I began walking back through the familiar hallway that led from the living room to the bedrooms. My grandmother was a very religious woman, and her house reflected that perfectly. Everywhere you looked, your eyes would find crucifixes, angels, and bibles. I myself believed in God, but did not worship with the fervor that my grandmother did. Lining the walls were pictures from a forgotten time, interspersed with paintings depicting various Biblical scenes. A cross hung above the entrance to each bedroom, the beds looking immaculately clean as they waited for someone to make use of them. At the end of the hallway was a large mirror, which hid the door to the only restroom in the house.. I smiled as I recalled how my cousins and I would sprint down the hallway towards the glass, amused by our reflected selves.

Perched above the mirror was my grandmother's most prized possession. It was a beautifully rendered version of the Last Supper, but instead of the usual background, Jesus and his apostles sat amongst the clouds and angels. I had never truly looked at the painting before, so for the first time my eyes feasted on how detailed and lifelike it was. As I began to turn away to rejoin my family, I could have sworn I saw a ripple play across the face of one of the angels. Fixing my attention back on the painting, nothing seemed to be out of the ordinary. Silently laughing at the quick twinge of alarm I had felt, I again made to walk back down the hallway. Only, try as I might, my entire body was rooted to the spot.

I began to panic, fearing I was having some sort of seizure. I could open my mouth, but no sound would leave it. Again, the ripple crossed the angel's face, until finally, it remained there, the face turning into a bubbling mass. Slowly, the angel began to transform before me. I could not even begin to comprehend the horrific abomination it was becoming, but I was fully aware of the effects it was having on my body. I could feel something dripping from my eyes, whether it was tears or blood, I could not tell. My brain throbbed against my skull with a painful intensity, my mind threatening to explode as I neared the brink of insanity. My whole face began to tremble. I wanted nothing more than to scream for help, but my body had other ideas.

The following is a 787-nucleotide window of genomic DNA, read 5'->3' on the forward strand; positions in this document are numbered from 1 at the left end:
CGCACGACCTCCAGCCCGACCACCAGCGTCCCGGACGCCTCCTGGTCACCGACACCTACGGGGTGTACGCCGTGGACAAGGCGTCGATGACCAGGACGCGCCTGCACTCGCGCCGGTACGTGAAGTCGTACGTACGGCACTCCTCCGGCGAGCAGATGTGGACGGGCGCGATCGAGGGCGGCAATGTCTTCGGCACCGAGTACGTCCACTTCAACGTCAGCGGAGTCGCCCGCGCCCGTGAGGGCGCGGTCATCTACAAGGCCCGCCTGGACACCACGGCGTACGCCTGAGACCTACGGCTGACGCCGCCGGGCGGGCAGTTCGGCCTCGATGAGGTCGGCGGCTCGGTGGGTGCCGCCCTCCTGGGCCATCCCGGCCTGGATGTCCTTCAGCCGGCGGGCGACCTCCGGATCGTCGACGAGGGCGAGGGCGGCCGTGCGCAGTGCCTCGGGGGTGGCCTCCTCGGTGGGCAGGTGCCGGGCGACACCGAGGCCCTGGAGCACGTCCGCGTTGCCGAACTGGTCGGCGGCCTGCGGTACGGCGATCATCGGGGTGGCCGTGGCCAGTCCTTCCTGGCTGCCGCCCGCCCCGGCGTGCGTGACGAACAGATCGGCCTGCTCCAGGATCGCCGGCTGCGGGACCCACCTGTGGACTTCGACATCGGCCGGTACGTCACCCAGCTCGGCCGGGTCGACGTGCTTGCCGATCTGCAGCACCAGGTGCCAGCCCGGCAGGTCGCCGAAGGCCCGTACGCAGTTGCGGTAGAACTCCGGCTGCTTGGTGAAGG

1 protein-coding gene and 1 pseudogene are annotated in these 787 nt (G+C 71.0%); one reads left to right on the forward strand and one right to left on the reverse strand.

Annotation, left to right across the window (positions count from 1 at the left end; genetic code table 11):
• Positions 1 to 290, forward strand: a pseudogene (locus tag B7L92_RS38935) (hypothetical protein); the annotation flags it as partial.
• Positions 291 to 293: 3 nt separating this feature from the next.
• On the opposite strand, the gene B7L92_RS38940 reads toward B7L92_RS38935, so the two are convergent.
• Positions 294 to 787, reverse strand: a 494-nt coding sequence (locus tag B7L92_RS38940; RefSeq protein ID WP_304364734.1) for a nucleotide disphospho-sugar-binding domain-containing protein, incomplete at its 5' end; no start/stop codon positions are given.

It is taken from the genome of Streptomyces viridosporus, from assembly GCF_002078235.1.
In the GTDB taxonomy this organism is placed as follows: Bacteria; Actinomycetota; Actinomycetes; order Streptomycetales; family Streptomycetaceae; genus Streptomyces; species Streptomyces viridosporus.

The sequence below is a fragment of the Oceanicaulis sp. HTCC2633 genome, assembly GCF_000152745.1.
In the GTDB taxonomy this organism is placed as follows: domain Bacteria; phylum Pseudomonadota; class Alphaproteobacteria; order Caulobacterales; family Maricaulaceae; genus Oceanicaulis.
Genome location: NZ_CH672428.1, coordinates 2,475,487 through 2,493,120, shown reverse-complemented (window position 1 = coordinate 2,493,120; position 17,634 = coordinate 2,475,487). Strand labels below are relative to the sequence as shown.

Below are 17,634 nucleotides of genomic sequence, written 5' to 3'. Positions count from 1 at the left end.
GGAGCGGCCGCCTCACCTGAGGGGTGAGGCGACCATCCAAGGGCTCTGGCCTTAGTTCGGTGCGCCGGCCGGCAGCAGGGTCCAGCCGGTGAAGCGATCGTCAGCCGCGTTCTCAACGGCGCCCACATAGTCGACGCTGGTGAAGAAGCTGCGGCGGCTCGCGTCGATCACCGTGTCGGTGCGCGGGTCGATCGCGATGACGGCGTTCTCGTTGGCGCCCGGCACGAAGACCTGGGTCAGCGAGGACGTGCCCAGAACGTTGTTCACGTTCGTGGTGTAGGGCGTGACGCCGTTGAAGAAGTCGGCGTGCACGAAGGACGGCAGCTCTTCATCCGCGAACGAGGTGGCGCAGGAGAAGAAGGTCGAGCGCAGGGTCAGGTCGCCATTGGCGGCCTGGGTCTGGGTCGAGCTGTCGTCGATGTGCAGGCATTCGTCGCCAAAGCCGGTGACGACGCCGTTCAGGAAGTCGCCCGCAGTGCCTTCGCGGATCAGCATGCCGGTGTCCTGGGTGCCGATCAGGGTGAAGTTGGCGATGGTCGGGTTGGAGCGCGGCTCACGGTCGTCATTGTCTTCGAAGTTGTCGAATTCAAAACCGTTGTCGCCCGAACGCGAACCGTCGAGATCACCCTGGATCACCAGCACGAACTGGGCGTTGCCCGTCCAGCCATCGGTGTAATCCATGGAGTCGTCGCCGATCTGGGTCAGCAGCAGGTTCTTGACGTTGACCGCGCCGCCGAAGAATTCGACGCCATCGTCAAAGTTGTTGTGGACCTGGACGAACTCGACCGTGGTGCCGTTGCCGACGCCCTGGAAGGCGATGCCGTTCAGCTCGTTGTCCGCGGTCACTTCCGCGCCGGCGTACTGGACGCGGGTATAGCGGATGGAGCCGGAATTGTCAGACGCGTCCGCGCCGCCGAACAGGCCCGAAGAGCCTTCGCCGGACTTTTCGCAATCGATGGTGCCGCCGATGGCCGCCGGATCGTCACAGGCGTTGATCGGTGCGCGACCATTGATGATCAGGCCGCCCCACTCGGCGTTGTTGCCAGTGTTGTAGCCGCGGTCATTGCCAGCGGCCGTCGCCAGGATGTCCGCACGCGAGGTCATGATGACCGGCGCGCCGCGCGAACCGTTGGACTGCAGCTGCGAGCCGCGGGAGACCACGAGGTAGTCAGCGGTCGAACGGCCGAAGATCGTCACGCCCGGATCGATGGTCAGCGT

A fresh wave of horror washed over me as I felt my hands rise to my face completely of their own will. My fingers began scratching at my eyes, determined to rip them out. My eyes stayed open through the pain, my hands willing to do anything to make the ghastly vision in front of me go away, anything to stop this madness. My vision began to fade as my eyes gave way under the clawing. I collapsed to the ground, blind but still alive. The warmth of the blood pouring out of my eye sockets was my only comfort, and I was still unable to speak or move. Dear old grandmother would be too late in finding me, as I silently bled to death in a crumpled heap on the floor .

I awoke in a stark white room. It seemed I had been sleeping sitting up, and I had no knowledge of how I arrived here. As I struggled to grasp what was happening, I realized I was not alone. Five beautiful angels stood before me, smiling as I looked at each in turn. I couldn't help but return the smile, realizing I must have ascended to Heaven. I rose from the floor, and immediately began to sob as the beautiful faces were disturbed by a familiar rippling.